• One, Rahasane Turlough (Galway), 15th to 17th October 1984 (Irish Birds 3: 111)

Summary

These results do not drastically change the status of these two species. Only five records were acceptable as American Golden Plover, and, of the 11 indeterminate records, most suggest American Golden Plover but just fall short of being sufficiently well documented to allow a confident identification. As previously noted, the bird at Ballycotton (Cork) on 22nd and 23rd July 1983, was more suggestive of Pacific Golden Plover in many respects. It should be noted that the only two individuals of ‘Lesser’ Golden Plover relating to the period before this review (i.e. 1963) are of specimens of the American Golden Plover obtained in Mayo (1894) (Ussher & Warren 1900) and in Meath (1952) (Kennedy et al. 1954), and both reside in the National Museum (Natural History Division), Dublin.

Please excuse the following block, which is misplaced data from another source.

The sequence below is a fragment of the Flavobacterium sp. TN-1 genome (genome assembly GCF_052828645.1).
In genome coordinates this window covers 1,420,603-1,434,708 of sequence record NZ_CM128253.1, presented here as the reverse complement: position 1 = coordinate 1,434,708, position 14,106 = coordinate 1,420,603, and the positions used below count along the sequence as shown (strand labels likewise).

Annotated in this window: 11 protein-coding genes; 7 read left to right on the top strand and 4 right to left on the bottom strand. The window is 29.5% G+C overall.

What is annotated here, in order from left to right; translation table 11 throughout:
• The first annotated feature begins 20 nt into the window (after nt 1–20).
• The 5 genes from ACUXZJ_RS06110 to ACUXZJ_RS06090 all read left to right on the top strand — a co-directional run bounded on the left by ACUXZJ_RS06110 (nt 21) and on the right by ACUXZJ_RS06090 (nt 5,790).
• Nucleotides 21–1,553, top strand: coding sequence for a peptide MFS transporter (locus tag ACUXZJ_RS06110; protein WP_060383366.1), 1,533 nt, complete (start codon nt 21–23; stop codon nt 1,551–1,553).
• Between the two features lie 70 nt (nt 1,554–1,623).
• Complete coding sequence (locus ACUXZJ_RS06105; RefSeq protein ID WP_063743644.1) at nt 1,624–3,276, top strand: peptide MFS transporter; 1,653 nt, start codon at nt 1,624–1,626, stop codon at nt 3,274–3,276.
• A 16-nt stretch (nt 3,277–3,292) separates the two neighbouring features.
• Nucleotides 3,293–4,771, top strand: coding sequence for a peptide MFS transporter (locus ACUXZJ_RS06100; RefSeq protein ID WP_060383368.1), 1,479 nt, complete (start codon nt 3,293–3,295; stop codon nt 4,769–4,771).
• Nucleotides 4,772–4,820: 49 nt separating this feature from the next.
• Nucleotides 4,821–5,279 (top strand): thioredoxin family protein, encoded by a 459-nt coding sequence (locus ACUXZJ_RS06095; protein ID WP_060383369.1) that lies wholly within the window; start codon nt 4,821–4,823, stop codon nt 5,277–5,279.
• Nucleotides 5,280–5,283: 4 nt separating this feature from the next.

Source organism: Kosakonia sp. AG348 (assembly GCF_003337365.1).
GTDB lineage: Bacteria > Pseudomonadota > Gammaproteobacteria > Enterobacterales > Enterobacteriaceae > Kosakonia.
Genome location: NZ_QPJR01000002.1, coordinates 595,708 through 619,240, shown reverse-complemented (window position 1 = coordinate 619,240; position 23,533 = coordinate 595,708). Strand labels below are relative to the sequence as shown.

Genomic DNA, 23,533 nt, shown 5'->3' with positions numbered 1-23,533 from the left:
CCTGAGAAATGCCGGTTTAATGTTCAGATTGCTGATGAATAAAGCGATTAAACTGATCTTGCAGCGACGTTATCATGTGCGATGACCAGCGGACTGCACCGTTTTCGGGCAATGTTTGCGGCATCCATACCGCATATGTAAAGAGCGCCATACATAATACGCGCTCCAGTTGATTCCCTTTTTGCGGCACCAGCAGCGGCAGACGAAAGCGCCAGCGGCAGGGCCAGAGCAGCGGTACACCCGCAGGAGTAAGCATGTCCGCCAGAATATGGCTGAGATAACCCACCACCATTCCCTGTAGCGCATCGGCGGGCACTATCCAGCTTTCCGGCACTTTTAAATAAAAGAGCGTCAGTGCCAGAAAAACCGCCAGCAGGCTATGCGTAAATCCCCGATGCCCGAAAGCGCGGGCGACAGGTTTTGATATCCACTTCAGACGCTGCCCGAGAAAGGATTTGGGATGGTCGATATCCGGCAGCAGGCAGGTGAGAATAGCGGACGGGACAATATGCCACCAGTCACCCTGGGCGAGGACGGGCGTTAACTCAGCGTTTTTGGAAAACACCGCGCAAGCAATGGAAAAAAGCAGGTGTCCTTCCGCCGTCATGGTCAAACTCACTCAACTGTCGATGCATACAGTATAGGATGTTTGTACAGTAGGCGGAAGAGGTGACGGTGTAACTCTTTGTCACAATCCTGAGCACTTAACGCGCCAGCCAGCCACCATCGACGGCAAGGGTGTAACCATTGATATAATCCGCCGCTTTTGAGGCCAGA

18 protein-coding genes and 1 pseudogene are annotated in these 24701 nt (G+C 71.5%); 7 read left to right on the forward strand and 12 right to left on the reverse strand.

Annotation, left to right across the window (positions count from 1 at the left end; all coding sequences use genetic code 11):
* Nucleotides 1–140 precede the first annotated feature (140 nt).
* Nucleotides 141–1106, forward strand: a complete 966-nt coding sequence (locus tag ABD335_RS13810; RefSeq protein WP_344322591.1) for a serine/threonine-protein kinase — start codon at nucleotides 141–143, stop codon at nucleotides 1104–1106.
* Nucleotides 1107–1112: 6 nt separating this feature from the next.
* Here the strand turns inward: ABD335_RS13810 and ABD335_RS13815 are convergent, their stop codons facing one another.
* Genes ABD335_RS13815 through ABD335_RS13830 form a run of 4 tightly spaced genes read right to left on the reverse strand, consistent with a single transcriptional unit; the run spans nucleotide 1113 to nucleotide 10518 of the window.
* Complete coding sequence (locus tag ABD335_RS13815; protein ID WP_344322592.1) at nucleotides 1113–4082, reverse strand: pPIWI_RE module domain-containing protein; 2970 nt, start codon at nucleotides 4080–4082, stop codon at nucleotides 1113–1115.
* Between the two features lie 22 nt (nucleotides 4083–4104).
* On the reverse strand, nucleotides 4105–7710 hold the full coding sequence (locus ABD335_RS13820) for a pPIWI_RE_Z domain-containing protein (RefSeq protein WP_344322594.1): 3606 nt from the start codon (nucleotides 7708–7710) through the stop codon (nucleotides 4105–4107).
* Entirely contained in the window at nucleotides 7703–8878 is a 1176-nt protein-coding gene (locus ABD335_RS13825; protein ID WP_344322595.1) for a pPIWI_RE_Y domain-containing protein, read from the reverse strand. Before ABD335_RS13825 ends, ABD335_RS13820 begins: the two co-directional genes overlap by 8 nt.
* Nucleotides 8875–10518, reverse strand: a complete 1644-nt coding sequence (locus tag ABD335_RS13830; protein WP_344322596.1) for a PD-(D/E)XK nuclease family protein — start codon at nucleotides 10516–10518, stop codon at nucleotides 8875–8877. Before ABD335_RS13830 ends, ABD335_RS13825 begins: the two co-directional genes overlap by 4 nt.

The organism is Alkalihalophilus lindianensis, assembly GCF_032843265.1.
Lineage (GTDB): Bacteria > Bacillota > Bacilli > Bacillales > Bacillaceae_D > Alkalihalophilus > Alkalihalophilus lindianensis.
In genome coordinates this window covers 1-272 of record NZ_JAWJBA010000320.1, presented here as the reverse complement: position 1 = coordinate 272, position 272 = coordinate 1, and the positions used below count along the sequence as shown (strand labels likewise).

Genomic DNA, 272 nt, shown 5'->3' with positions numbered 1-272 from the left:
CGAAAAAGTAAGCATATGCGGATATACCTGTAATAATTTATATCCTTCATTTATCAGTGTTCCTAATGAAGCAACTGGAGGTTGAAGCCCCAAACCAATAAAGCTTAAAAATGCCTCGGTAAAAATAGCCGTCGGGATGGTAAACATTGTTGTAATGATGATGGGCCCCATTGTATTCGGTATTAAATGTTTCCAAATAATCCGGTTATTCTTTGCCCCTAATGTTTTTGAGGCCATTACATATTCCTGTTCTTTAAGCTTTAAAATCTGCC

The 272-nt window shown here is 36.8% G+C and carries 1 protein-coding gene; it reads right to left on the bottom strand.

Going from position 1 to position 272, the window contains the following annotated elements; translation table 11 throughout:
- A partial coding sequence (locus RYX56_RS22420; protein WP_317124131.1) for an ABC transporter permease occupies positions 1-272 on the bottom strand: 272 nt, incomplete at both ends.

References:

Connors, P.G. 1983. Taxonomy, distribution, and evolution of Golden Plovers (Pluvialis dominica and Pluvialis fulva). The Auk 100: 607-620.

Hayman, P., Marchant, J. & Prater, A.J. 1986. Shorebirds, an Identification Guide to the Waders of the World. Croom Helm, London & Sydney.

Kennedy, P.G., Ruttledge, R.F. & Scroope, C.F. 1954. The Birds of Ireland. Oliver & Boyd, Edinburgh & London.

Pym, A. 1982. Identification of Lesser Golden Plover and status in Britain and Ireland. British Birds 75: 112-124.

Pym, A. 1984. PhotoSpot 4, Lesser Golden Plover. British Birds 77: 338-340.

Ussher, R.J. & Warren, R. 1900. Birds of Ireland. Gurney & Jackson, London.